SAN JOSE DE BUENAVISTA, Antique – Regulating single-use plastic products has helped reduced solid wastes generated by the municipality of Patnongon in Antique from 586 tons annually to 350 tons.
“When our open dumpsite in Patnongon was closed in 2017, we had to take initiatives on how to handle the bulk of wastes in our town having nowhere to put it,” said Patnongon Municipal Environment and Natural Resources Officer (MENRO) Noel Salvan, a Civil Service Commission PAG-ASA 2023 Awardee on environmental protection in Western Visayas, in an interview on Wednesday.
Salvan lobbied for an ordinance regulating the single-use plastic, commonly used by vendors in their public market, especially in the fish and meat sections, and passed by the local council of Patnongon on November 2018.
He said that before the enactment of the ordinance, 25 percent of the waste generated consisted of single-use plastic.
The local legislation prohibited even the use of plastic straws and other plastic products in restaurants in Patnongon.
Violators were fined ranging from PHP500 for the first offense, PHP1,000 for the second violation and PHP2,500 for the third offense.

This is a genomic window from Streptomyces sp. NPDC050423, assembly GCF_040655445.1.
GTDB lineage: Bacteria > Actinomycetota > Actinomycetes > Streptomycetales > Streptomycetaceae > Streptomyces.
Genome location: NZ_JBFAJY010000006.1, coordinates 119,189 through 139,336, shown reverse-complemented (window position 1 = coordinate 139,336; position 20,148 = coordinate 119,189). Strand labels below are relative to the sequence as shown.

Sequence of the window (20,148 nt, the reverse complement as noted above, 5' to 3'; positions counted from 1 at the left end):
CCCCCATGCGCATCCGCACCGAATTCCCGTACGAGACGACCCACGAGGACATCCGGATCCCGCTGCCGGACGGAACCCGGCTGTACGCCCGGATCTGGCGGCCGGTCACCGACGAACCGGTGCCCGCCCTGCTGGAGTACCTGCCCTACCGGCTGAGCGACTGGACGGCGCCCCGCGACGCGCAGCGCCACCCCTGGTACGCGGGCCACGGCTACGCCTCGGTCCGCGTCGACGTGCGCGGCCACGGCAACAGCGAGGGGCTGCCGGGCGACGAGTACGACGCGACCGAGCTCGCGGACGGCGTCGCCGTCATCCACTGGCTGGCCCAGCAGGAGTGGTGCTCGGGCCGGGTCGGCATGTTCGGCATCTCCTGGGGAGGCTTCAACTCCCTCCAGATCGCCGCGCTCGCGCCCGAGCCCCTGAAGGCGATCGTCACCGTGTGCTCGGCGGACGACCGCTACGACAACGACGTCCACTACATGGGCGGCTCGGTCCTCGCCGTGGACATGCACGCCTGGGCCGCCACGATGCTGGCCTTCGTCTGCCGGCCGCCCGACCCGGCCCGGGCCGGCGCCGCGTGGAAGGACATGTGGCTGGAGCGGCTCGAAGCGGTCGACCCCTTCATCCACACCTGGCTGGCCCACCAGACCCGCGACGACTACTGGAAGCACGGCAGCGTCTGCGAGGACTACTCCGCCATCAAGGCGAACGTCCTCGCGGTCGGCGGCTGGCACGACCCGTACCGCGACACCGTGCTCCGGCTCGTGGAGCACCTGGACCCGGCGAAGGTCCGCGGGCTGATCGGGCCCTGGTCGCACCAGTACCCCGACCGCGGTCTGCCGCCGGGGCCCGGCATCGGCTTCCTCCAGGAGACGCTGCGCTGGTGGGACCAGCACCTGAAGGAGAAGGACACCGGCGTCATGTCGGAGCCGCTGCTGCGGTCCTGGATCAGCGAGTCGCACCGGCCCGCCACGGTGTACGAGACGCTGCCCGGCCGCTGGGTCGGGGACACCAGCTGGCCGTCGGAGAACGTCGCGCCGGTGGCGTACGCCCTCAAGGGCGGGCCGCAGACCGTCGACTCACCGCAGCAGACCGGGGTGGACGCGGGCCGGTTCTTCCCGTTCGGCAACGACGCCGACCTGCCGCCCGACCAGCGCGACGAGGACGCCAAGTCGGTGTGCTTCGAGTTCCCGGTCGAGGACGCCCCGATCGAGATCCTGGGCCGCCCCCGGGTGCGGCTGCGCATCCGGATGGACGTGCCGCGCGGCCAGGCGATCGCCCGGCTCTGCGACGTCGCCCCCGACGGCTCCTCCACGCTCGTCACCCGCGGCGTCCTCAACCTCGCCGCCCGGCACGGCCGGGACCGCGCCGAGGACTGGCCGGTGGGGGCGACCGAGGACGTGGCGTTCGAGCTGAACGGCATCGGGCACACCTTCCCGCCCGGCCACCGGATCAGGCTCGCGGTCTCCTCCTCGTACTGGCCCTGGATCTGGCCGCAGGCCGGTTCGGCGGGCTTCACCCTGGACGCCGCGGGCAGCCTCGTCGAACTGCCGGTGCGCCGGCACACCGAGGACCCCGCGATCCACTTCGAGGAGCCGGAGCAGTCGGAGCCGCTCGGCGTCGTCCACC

“During the first year of implementation, there was a strong resistance from the people about the ordinance,” Salvan said.
He said that the residents eventually cooperated after seeing the result of the ordinance, which reduced their generated waste and made their town’s public places clean.
“Our waste generation in the municipality is even getting lower with most of the collected wastes now being biodegradable, such as the leaves from trimmed plants,” Salvan said.
Salvan said they have two compactors that collect garbage from establishments and households in Patnongon daily.
The collected garbage is transported to their established eco-park in Barangay Poblacion, where pet bottles and other residual wastes are crushed and made into eco-brick, benches and flower pots.
The 1.5 hectares eco-park, another initiative of Salvan, is now a site for educational tours of other LGUs in the province and other adjacent provinces wanting to learn how to manage their wastes.
“Every time we have visitors, they also make it a point to visit the eco-park,” Salvan said. (PNA)